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Do the Dewclaws?


As a veterinary sports medicine specialist, I work extensively with canine athletes, identifying injuries and developing rehabilitation programs for dogs that required surgery due to performance-related injuries. I have seen many dogs, especially Field Trial/Hunt Test and Agility dogs, that have chronic carpal arthritis, frequently so severe that they must be retired or at least carefully managed for the rest of their careers. I noticed that very few of those dogs had dewclaws and began to wonder whether these appendages might, in fact, protect a dog from injuries. What I learned might surprise you.

First, just a tiny bit of anatomy. Check out Figure 1, which shows the anatomy of the front leg in the area of the carpus, or wrist.

dog Dewclaws
Figure 1. Anatomical diagram viewing the medial side of a dog’s left front leg, demonstrating the four tendons that attach to the dewclaw. Illustration by M. Schlehr, from Miller’s Guide to the Dissection of the Dog.

There are two muscles, the extensor pollicis longus et indicis proprius and flexor digitorum profundus that are attached to the front dewclaw by four tendons (Figure 1). Each of those muscle/tendon units has a different function in movement of the dewclaw. That means that if you cut off the dewclaws, you are preventing the muscles that were attached to the dewclaws from functioning. It also proves that the dewclaws are not just passive digits—they do function in movement.

In contrast, rear limb dewclaws do not have muscle/tendon attachments, so their removal might be appropriate, except in breeds such as the Briard and the Beauceron for which the Breed Standards state that they should be retained.


Dewclaws Do Have Functions

Now that we know that there are muscles and tendons attached to the dewclaws, let’s figure out how they function. Broadly speaking, dewclaws have at least two different functions:

1. Grasp the ground to prevent torque on the forelimb. Each time the front foot lands on the ground, particularly when the dog is cantering or galloping (see Figure 2), the dewclaw is in touch with the ground. If the dog then needs to turn, the dewclaw actively digs into the ground to stabilize the lower leg and prevent torque. In Figure 3, you can clearly see the dewclaw of a Corgi herding a sheep with its dewclaw extended, ready to grip the ground.

dog Dewclaws
Figure 2. In this galloping dog, the dewclaw is in touch with the ground. If the dog needs to turn to the right, the dewclaw will dig into the ground to stabilize the lower leg and prevent torque.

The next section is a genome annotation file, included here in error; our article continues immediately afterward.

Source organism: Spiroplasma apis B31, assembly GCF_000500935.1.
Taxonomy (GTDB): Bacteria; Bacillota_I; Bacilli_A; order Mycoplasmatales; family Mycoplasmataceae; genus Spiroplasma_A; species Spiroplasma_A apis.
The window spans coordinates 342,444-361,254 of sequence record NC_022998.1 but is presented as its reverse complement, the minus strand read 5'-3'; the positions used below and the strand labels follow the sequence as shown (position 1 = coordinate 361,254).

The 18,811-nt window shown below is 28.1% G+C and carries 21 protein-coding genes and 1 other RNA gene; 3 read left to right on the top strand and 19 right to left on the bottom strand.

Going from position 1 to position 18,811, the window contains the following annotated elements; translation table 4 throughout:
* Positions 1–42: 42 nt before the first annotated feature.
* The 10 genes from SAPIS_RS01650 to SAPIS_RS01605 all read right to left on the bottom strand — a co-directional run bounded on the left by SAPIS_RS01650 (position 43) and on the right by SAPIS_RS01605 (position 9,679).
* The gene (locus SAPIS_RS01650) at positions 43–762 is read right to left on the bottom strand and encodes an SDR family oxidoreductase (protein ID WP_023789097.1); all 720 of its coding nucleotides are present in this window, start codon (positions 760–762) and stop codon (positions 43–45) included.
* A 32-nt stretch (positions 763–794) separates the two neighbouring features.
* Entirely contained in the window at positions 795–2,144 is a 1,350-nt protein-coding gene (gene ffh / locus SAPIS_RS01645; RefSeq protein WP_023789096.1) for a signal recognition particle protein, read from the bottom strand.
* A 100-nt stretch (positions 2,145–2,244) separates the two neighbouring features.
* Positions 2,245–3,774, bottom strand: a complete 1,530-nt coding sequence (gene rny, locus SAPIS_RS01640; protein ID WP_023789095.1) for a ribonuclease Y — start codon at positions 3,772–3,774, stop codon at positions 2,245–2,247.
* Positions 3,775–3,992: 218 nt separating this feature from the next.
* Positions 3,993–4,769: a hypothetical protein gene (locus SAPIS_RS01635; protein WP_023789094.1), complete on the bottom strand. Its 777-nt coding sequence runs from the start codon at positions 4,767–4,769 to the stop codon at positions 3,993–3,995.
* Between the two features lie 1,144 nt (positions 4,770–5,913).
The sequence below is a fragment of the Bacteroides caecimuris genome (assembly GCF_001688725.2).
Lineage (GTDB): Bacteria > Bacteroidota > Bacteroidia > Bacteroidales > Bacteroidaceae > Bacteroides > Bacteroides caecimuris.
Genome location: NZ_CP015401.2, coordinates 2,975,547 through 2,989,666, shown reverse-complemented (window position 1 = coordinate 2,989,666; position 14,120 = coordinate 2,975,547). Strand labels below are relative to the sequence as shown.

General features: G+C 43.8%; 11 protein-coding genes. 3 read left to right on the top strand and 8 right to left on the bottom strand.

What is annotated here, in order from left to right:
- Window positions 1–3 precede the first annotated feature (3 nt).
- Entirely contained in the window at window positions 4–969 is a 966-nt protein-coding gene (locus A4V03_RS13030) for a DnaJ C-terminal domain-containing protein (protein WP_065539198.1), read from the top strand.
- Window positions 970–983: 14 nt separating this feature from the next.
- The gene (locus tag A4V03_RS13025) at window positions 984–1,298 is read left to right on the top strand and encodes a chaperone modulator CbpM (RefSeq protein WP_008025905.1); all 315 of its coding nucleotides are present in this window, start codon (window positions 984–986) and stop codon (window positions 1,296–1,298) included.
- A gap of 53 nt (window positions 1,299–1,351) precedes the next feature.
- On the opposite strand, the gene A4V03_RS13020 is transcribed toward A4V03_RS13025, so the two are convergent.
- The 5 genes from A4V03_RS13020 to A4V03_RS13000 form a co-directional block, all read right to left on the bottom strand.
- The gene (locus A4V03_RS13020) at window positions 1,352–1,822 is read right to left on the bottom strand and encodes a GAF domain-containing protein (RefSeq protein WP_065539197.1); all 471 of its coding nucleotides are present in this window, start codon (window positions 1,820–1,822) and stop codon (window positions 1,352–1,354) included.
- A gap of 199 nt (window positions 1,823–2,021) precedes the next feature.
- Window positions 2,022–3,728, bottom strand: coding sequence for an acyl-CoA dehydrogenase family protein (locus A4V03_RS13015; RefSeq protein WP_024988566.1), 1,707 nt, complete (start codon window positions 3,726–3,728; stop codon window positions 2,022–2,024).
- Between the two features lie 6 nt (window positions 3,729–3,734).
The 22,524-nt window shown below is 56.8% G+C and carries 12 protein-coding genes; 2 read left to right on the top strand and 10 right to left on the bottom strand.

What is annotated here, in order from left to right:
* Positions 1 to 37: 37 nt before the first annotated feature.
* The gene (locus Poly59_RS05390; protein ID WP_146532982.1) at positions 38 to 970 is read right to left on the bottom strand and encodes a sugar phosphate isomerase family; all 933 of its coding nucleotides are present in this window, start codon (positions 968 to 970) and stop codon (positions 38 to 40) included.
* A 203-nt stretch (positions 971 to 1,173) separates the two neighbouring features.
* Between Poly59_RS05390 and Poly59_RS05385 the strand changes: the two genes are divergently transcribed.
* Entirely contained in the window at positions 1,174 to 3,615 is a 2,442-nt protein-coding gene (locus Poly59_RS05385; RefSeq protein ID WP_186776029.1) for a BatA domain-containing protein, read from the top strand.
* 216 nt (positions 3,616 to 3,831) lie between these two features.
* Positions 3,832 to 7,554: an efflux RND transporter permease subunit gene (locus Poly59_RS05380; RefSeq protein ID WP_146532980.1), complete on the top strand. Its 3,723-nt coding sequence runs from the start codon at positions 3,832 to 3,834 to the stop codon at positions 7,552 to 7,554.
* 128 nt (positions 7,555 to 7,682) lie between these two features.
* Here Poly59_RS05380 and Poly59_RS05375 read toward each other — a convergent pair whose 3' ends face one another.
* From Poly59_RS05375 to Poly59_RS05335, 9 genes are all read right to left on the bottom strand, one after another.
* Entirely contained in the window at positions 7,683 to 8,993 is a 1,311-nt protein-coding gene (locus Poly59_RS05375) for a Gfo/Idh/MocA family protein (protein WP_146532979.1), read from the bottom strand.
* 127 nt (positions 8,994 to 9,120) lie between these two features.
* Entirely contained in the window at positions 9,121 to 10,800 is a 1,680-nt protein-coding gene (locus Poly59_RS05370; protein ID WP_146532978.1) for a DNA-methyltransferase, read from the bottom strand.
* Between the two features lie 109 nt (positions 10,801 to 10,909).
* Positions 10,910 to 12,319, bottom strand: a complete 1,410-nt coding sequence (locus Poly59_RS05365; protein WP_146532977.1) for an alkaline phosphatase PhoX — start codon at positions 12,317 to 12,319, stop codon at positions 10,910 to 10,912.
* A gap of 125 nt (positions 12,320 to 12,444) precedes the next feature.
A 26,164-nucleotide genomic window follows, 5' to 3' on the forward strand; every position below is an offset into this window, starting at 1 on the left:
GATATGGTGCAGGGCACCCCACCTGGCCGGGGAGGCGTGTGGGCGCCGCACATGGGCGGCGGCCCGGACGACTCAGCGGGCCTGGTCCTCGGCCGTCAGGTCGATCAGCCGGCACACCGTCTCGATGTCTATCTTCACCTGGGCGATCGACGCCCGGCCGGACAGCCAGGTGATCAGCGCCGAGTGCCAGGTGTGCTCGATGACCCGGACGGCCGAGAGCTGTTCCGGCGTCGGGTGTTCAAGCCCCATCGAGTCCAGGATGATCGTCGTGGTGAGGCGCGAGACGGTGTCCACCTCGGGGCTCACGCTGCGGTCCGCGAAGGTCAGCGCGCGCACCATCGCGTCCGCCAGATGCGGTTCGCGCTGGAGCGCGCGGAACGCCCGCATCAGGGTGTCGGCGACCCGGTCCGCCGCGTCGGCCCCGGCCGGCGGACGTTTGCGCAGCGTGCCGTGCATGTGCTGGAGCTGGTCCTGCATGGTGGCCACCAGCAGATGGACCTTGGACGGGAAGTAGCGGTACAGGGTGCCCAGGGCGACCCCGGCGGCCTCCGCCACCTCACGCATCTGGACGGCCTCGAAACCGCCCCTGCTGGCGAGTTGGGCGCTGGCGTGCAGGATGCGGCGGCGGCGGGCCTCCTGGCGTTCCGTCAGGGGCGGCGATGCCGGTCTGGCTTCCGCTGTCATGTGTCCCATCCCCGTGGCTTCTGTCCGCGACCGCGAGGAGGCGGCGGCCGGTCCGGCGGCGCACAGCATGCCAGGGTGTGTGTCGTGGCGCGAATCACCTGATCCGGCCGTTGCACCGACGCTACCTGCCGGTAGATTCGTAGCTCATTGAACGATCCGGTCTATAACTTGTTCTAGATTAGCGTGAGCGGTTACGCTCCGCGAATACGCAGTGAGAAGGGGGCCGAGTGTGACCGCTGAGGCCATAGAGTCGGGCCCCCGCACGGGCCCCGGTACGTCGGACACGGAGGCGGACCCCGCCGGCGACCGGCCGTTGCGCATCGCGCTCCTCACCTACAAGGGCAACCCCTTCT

If a dog doesn’t have dewclaws, the leg will twist on its axis, creating increased pressure on the carpal bones, as well as the elbow, shoulder, and toes. A lifetime of this kind of torque and the result can be carpal arthritis or injuries and/or arthritis of the other joints of the front leg. Remember, the dog is participating in the activity regardless, so there will be concussion and twisting of the leg. If the dewclaw is not present to help to stabilize it, those pressures will be transmitted to other areas of the leg, especially the joints.

dog Dewclaws
Figure 3. Corgi using its left dewclaw while herding. Photo by Jessica Viera.

2. Grip objects. We have all seen dogs using their dewclaws to grip an object such as a ball or bone (Figure 4). I’ve even seen many photos of Agility dogs gripping the Agility teeter for stability (Figure 5). But did you know that the dewclaws’ gripping ability can, in fact, save your dog’s life? Check out the video “Dewclaws Do Have a Purpose” for “gripping” views of dogs attempting to get out of water onto ice without the help of those ice picks on the inside of their legs. The video also shows dogs using their dewclaws to grip the ice and escape from a potentially fatal situation. I have known several dogs that drowned after falling through ice in the winter. None of them had dewclaws. If they had, perhaps they would have survived and spared their owners the incredible heartache of watching their dogs die unnecessarily.

dog Dewclaws
Figure 4. Dog using left dewclaw to grip a food toy. Photo by Samra Elser.
dog Dewclaws
Figure 5. Kelpie gripping the teeter for stability. Photo by TTL Action Photography.


Arguments for Removing Dewclaws

1. The dewclaws will get injured. This is the most common reason I hear for removing dewclaws. A friend of mine had such a severe dewclaw injury in one of her dogs that she swore she would remove them on all the dogs she bred subsequently.

But the data indicate that dewclaws are not injured very often. A study published in 2018 showed that the dewclaw was the LEAST likely toe to be injured in Agility dogs, in which landing and turning from jumps and other obstacles put the toes at risk for injuries. Another study showed that you would have to remove the dewclaws from 200 dogs to prevent a dewclaw injury in just one dog. For these reasons, it makes no sense to remove the dewclaws because of risk of injury. And, of course, no one would consider removing the fifth digits on the outsides of the front feet, which are by far the most commonly injured toes.

2. Owners forget to trim the dewclaws. Surely this is a matter of education. Do we really want to remove a functioning digit in all dogs just because some owners need to be reminded that they must trim the dewclaws?

3. Dewclaws make the forelimb look less straight when viewed from the front in Conformation. The AKC states: “The Breed Standard describes the characteristics of the ideal dog to perform the function for which it was bred.” While we could have long discussions about the veracity of this statement, it is interesting to note that there are VERY few Breed Standards that require dewclaw removal.


A Plea

So, here’s a plea to retain dogs’ dewclaws. They are a functioning digit. They are the toe least likely to be injured. Isn’t this enough to convince us not to do the dewclaws?